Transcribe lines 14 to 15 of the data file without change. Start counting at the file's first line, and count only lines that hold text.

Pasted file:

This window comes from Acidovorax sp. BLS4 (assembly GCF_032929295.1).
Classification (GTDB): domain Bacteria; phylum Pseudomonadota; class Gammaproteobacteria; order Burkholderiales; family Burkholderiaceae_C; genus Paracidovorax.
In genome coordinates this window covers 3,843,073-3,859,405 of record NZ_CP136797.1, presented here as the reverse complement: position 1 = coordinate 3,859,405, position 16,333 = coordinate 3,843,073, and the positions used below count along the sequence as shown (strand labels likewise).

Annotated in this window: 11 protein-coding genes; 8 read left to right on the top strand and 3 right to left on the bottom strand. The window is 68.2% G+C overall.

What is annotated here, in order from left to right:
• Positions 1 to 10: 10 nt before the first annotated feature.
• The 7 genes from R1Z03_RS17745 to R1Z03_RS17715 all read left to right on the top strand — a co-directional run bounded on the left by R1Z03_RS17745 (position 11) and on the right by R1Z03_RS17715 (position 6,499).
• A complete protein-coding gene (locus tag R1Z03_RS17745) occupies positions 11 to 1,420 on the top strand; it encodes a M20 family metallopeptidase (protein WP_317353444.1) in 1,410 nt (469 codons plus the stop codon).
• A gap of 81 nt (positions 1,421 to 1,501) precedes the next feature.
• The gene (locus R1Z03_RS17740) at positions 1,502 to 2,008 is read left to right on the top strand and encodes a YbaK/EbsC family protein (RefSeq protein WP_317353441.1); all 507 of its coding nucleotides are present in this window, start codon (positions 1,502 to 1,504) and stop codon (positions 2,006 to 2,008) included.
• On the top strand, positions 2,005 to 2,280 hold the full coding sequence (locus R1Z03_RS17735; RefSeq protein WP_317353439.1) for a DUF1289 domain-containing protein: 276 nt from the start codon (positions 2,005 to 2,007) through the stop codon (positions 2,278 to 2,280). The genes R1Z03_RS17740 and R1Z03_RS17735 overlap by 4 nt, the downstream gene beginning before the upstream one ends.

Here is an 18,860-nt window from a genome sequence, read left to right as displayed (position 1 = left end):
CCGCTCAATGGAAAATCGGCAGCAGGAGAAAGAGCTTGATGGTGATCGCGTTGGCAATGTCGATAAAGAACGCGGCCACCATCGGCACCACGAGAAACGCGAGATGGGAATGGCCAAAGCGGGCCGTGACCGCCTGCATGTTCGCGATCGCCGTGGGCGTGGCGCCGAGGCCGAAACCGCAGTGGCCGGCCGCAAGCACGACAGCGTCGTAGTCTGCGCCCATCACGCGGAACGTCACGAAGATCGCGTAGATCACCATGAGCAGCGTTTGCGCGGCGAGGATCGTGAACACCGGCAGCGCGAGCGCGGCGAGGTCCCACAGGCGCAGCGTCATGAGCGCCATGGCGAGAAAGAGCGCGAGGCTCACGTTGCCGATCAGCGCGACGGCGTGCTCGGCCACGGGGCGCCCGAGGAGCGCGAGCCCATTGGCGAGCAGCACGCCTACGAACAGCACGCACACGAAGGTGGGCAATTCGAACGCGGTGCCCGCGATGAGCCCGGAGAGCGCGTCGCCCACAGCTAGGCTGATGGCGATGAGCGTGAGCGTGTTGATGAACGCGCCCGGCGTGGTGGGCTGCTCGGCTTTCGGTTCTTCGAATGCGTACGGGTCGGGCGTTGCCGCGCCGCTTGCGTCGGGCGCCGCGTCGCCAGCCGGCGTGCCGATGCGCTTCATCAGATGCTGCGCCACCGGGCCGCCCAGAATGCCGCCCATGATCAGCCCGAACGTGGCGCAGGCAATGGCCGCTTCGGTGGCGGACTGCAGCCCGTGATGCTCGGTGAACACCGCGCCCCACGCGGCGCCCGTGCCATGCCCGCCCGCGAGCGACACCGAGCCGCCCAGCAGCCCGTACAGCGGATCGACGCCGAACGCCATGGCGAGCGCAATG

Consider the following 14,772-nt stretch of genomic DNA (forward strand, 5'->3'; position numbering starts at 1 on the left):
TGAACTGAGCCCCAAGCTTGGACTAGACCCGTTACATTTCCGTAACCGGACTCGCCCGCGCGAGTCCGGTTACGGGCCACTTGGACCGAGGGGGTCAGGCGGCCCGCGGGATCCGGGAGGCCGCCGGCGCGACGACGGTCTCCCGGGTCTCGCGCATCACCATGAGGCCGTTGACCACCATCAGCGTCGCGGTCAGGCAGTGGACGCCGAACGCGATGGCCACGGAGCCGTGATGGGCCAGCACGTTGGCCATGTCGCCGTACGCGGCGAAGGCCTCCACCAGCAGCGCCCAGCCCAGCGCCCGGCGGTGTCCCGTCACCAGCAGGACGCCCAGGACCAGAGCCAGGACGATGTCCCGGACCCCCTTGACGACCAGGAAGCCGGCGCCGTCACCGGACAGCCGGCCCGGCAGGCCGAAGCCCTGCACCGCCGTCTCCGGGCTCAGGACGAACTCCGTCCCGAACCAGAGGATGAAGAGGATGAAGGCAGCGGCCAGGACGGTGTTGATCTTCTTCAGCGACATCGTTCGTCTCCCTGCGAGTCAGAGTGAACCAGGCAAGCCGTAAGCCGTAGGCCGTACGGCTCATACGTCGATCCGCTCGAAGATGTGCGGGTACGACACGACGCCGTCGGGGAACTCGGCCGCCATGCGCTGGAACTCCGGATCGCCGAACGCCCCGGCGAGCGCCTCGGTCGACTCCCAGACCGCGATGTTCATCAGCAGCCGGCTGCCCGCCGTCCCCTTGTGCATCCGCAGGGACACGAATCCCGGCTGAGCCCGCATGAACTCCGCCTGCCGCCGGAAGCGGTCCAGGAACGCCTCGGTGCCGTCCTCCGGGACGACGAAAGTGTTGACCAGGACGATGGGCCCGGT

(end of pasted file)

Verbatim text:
Consider the following 14,772-nt stretch of genomic DNA (forward strand, 5'->3'; position numbering starts at 1 on the left):
TGAACTGAGCCCCAAGCTTGGACTAGACCCGTTACATTTCCGTAACCGGACTCGCCCGCGCGAGTCCGGTTACGGGCCACTTGGACCGAGGGGGTCAGGCGGCCCGCGGGATCCGGGAGGCCGCCGGCGCGACGACGGTCTCCCGGGTCTCGCGCATCACCATGAGGCCGTTGACCACCATCAGCGTCGCGGTCAGGCAGTGGACGCCGAACGCGATGGCCACGGAGCCGTGATGGGCCAGCACGTTGGCCATGTCGCCGTACGCGGCGAAGGCCTCCACCAGCAGCGCCCAGCCCAGCGCCCGGCGGTGTCCCGTCACCAGCAGGACGCCCAGGACCAGAGCCAGGACGATGTCCCGGACCCCCTTGACGACCAGGAAGCCGGCGCCGTCACCGGACAGCCGGCCCGGCAGGCCGAAGCCCTGCACCGCCGTCTCCGGGCTCAGGACGAACTCCGTCCCGAACCAGAGGATGAAGAGGATGAAGGCAGCGGCCAGGACGGTGTTGATCTTCTTCAGCGACATCGTTCGTCTCCCTGCGAGTCAGAGTGAACCAGGCAAGCCGTAAGCCGTAGGCCGTACGGCTCATACGTCGATCCGCTCGAAGATGTGCGGGTACGACACGACGCCGTCGGGGAACTCGGCCGCCATGCGCTGGAACTCCGGATCGCCGAACGCCCCGGCGAGCGCCTCGGTCGACTCCCAGACCGCGATGTTCATCAGCAGCCGGCTGCCCGCCGTCCCCTTGTGCATCCGCAGGGACACGAATCCCGGCTGAGCCCGCATGAACTCCGCCTGCCGCCGGAAGCGGTCCAGGAACGCCTCGGTGCCGTCCTCCGGGACGACGAAAGTGTTGACCAGGACGATGGGCCCGGT